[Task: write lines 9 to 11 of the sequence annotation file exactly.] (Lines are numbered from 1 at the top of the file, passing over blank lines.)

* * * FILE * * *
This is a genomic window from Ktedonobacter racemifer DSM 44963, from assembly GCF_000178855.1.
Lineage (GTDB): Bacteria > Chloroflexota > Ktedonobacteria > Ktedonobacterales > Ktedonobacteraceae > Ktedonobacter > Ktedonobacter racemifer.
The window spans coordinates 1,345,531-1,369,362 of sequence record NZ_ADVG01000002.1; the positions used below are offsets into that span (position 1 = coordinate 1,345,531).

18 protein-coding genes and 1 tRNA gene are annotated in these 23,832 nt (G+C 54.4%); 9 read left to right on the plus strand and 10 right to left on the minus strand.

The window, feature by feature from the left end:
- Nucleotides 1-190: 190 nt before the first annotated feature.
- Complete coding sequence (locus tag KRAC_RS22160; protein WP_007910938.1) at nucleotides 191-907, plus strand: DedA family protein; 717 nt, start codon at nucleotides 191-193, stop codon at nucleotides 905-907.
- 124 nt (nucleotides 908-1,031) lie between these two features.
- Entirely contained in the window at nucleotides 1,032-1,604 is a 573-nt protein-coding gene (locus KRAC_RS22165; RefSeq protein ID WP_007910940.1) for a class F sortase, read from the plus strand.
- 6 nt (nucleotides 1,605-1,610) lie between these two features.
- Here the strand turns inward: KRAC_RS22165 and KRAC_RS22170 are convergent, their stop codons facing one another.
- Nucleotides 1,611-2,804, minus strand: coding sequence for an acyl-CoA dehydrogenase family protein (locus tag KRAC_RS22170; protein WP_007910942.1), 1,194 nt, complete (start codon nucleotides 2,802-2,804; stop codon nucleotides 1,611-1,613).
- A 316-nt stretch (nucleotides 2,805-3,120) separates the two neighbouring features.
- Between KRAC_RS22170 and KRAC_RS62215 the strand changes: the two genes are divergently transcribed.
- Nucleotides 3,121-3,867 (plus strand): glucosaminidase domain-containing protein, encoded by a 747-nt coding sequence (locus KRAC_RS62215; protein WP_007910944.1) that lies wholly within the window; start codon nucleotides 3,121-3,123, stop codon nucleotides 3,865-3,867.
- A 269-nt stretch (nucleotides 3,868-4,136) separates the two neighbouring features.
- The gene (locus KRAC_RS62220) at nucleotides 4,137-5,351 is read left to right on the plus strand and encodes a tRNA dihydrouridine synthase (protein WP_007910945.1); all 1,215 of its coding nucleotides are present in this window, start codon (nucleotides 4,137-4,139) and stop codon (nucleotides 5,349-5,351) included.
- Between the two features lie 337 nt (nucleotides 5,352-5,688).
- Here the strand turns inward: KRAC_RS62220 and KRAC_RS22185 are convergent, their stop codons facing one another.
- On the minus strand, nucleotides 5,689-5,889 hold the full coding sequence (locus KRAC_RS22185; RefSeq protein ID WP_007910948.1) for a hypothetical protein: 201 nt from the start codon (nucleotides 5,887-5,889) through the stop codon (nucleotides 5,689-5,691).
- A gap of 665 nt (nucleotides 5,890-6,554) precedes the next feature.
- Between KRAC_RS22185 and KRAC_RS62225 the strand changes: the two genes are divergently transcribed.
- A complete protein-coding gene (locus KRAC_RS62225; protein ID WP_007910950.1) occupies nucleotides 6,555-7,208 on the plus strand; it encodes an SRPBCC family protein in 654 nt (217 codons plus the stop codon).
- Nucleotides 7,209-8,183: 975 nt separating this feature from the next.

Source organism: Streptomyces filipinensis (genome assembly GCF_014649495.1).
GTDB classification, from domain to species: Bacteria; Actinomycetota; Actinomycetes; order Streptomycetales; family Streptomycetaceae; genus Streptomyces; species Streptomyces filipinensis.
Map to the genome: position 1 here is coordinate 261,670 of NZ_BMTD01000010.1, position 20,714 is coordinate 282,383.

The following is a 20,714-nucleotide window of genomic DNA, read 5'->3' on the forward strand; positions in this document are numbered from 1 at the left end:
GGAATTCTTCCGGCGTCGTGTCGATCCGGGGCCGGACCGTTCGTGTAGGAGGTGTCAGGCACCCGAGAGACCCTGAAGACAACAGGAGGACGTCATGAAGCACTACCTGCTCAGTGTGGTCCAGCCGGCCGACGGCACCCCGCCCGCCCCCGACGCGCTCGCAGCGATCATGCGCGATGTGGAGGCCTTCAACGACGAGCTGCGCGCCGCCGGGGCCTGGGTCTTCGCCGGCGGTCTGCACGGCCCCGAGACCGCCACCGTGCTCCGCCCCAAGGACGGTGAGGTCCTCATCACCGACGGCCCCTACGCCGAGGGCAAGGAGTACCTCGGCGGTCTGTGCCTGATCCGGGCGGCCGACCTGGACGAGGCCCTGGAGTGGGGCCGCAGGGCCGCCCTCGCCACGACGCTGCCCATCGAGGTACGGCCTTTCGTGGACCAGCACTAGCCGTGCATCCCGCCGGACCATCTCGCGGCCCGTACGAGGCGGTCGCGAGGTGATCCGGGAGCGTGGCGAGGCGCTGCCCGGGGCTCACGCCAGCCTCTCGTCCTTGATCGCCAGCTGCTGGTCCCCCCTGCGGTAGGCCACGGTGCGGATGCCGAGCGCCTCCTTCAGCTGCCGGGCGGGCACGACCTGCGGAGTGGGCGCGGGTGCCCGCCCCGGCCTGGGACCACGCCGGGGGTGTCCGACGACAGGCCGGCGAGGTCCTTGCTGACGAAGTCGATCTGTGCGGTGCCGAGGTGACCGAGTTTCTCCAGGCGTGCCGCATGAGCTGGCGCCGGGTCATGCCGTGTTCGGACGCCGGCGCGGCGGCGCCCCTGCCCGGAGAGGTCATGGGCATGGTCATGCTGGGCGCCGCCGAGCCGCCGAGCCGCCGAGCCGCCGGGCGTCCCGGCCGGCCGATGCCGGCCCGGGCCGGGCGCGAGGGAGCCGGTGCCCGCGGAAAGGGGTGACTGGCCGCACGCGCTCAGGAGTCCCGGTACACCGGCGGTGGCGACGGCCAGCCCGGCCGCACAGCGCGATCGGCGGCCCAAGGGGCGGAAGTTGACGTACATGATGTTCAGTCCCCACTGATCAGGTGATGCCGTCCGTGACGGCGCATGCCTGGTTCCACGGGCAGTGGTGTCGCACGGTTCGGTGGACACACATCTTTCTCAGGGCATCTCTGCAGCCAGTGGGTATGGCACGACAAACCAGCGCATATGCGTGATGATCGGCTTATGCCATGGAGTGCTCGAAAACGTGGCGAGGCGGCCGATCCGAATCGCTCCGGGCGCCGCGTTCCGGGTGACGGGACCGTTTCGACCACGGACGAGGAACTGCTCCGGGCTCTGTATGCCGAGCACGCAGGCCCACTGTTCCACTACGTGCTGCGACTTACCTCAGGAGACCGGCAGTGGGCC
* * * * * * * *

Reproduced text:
- Entirely contained in the window at nucleotides 1,032-1,604 is a 573-nt protein-coding gene (locus KRAC_RS22165; RefSeq protein ID WP_007910940.1) for a class F sortase, read from the plus strand.
- 6 nt (nucleotides 1,605-1,610) lie between these two features.
- Here the strand turns inward: KRAC_RS22165 and KRAC_RS22170 are convergent, their stop codons facing one another.